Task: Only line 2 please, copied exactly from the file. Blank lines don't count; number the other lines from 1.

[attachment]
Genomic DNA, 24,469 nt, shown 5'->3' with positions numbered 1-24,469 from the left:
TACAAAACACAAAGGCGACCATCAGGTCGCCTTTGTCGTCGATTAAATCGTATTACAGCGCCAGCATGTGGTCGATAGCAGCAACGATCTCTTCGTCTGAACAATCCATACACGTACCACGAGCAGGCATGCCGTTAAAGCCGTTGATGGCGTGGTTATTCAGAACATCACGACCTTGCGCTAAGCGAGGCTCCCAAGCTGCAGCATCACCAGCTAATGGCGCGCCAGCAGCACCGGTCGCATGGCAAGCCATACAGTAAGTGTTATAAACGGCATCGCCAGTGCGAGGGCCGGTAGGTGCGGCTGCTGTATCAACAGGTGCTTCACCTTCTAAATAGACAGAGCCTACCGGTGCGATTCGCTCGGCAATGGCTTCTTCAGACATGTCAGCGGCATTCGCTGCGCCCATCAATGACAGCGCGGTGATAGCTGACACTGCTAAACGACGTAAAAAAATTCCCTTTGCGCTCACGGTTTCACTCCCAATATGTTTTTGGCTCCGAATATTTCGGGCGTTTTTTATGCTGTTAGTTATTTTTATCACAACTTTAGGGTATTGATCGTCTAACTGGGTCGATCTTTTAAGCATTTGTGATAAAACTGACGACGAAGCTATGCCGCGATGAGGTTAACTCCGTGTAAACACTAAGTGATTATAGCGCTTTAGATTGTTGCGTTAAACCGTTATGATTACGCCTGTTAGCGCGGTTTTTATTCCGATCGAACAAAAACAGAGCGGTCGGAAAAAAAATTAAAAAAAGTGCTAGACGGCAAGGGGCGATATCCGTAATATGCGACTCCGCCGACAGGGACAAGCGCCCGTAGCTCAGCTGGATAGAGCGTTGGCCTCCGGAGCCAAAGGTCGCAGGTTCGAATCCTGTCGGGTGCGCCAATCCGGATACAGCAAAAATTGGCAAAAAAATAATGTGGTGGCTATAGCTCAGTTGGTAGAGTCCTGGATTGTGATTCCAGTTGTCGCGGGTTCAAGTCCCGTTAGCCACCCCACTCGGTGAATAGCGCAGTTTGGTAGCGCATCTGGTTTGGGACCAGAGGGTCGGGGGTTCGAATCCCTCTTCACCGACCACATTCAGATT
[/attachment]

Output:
TACAAAACACAAAGGCGACCATCAGGTCGCCTTTGTCGTCGATTAAATCGTATTACAGCGCCAGCATGTGGTCGATAGCAGCAACGATCTCTTCGTCTGAACAATCCATACACGTACCACGAGCAGGCATGCCGTTAAAGCCGTTGATGGCGTGGTTATTCAGAACATCACGACCTTGCGCTAAGCGAGGCTCCCAAGCTGCAGCATCACCAGCTAATGGCGCGCCAGCAGCACCGGTCGCATGGCAAGCCATACAGTAAGTGTTATAAACGGCATCGCCAGTGCGAGGGCCGGTAGGTGCGGCTGCTGTATCAACAGGTGCTTCACCTTCTAAATAGACAGAGCCTACCGGTGCGATTCGCTCGGCAATGGCTTCTTCAGACATGTCAGCGGCATTCGCTGCGCCCATCAATGACAGCGCGGTGATAGCTGACACTGCTAAACGACGTAAAAAAATTCCCTTTGCGCTCACGGTTTCACTCCCAATATGTTTTTGGCTCCGAATATTTCGGGCGTTTTTTATGCTGTTAGTTATTTTTATCACAACTTTAGGGTATTGATCGTCTAACTGGGTCGATCTTTTAAGCATTTGTGATAAAACTGACGACGAAGCTATGCCGCGATGAGGTTAACTCCGTGTAAACACTAAGTGATTATAGCGCTTTAGATTGTTGCGTTAAACCGTTATGATTACGCCTGTTAGCGCGGTTTTTATTCCGATCGAACAAAAACAGAGCGGTCGGAAAAAAAATTAAAAAAAGTGCTAGACGGCAAGGGGCGATATCCGTAATATGCGACTCCGCCGACAGGGACAAGCGCCCGTAGCTCAGCTGGATAGAGCGTTGGCCTCCGGAGCCAAAGGTCGCAGGTTCGAATCCTGTCGGGTGCGCCAATCCGGATACAGCAAAAATTGGCAAAAAAATAATGTGGTGGCTATAGCTCAGTTGGTAGAGTCCTGGATTGTGATTCCAGTTGTCGCGGGTTCAAGTCCCGTTAGCCACCCCACTCGGTGAATAGCGCAGTTTGGTAGCGCATCTGGTTTGGGACCAGAGGGTCGGGGGTTCGAATCCCTCTTCACCGACCACATTCAGATT